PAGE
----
This was the beginning of a period of deep
meditation and intensive tapas. Neither rain, sun, heat or cold could
distract him from his single minded concentration. . .
Distractions and obstacles were many. A
few tried to pull his legs, a few tried to pry open his closed
eyelids, a few threw filth and even burning rags on him as if to test
his resolve. Insects and rodents bit and gnawed on him while he was in
deep samadhi, oblivious to his body or physical surroundings,
twenty-three hours a day.
In the twenty-fourth hour (midnight) he
returned to ordinary consciousness to take perhaps a cup of milk and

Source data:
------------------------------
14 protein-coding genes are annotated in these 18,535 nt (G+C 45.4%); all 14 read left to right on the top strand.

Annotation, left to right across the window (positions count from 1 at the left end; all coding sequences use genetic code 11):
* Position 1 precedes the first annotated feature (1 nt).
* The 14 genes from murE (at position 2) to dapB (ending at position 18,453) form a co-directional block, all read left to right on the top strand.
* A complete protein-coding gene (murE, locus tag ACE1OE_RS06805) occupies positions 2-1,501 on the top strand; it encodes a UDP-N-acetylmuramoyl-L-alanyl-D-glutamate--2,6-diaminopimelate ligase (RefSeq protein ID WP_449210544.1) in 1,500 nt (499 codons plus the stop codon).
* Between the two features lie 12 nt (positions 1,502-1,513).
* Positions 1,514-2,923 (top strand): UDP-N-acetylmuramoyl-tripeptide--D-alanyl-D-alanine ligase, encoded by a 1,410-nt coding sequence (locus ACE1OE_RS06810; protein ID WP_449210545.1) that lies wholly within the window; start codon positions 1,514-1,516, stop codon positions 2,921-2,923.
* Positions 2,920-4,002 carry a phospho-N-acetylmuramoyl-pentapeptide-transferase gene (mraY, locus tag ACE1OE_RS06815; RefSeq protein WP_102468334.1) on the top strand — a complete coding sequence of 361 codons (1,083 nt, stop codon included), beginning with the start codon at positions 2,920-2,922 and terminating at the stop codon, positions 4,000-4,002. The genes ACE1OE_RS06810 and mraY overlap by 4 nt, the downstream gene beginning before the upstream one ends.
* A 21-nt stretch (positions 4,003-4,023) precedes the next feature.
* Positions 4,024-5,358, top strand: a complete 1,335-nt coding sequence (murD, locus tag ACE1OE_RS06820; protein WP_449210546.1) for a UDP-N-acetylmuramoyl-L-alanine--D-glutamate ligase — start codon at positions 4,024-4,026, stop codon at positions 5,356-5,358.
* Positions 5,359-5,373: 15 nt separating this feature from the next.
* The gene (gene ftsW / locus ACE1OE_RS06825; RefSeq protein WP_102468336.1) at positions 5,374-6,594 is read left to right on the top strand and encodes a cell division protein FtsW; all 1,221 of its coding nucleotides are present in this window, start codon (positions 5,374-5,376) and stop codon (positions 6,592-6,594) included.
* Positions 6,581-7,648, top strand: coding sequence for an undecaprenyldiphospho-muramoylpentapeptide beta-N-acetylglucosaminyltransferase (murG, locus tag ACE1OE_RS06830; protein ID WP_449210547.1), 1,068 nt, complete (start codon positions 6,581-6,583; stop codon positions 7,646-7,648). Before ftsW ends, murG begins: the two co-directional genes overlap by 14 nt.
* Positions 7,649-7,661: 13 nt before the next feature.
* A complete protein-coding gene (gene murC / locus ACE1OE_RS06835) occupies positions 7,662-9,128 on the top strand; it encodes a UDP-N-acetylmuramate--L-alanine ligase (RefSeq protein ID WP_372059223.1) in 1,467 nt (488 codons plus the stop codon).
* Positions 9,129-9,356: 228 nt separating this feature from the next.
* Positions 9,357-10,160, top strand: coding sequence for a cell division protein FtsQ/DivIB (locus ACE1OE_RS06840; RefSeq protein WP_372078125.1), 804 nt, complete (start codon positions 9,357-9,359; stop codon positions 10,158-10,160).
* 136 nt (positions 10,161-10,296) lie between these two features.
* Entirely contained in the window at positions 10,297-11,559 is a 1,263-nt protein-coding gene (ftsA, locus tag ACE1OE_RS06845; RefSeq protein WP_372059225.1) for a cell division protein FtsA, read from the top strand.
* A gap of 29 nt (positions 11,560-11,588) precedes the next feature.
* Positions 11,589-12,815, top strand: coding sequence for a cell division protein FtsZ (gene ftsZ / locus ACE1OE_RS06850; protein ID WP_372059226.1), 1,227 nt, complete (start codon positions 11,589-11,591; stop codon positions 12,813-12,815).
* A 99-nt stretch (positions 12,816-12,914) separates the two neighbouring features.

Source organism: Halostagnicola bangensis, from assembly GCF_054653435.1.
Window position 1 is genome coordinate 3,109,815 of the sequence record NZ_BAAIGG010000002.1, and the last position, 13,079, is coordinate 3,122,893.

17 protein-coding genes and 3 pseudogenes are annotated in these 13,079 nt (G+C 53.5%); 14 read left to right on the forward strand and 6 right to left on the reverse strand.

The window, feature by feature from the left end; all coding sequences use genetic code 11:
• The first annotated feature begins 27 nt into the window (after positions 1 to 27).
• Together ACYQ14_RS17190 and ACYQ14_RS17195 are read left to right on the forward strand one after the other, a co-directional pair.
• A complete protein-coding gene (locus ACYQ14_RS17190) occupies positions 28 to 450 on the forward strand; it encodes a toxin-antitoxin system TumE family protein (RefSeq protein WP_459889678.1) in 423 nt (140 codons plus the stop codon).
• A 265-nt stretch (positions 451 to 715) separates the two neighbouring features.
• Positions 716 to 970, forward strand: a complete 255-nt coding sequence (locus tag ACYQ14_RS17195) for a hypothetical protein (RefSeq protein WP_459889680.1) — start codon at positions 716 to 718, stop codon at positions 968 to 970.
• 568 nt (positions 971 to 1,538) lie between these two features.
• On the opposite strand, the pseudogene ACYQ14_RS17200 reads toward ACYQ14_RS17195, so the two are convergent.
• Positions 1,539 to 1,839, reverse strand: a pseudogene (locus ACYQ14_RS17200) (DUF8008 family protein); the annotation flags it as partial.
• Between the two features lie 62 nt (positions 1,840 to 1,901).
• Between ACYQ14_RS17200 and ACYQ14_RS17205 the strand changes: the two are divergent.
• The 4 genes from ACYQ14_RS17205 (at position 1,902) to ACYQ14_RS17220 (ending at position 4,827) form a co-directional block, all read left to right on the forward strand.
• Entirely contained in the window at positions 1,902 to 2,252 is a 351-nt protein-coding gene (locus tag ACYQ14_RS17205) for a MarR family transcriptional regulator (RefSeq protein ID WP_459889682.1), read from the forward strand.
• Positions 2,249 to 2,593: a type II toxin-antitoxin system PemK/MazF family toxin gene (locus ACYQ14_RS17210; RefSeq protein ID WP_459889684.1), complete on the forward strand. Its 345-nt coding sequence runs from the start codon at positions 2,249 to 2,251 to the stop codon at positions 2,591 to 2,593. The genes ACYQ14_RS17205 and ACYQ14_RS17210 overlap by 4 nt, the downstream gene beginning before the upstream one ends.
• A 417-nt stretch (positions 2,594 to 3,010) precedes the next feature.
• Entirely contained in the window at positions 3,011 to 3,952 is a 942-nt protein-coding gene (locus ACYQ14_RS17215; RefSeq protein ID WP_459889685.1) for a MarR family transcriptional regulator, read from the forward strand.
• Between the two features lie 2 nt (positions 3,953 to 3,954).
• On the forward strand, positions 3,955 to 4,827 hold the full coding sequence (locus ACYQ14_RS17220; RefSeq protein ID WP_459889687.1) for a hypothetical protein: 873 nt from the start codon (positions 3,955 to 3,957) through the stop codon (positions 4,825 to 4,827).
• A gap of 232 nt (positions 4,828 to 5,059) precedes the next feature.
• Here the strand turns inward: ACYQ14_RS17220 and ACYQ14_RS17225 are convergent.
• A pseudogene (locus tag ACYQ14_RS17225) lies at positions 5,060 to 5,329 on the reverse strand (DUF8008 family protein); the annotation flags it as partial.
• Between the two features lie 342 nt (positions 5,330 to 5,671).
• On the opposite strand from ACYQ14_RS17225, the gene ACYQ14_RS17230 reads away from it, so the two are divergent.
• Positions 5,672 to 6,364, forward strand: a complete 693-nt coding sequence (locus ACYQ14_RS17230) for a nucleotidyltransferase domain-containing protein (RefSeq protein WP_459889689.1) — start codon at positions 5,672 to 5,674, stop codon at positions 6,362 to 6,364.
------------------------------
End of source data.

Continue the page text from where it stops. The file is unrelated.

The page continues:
bathe himself. That was when he felt the suffering of his body. On
more than one occasion as he went to bathe he was bitten by cobra
snakes that inhabited the area.
body was poisoned and racked with pain, each night he concentrated and
resumed his meditation. He never deviated from his twenty-three hour daily
austerity. The balayogi (child yogi), as he became known, never
broke his concentration and remained in samadhi.
said, "A true yogi must never back down or change the course of his
determined path no matter what the obstacles."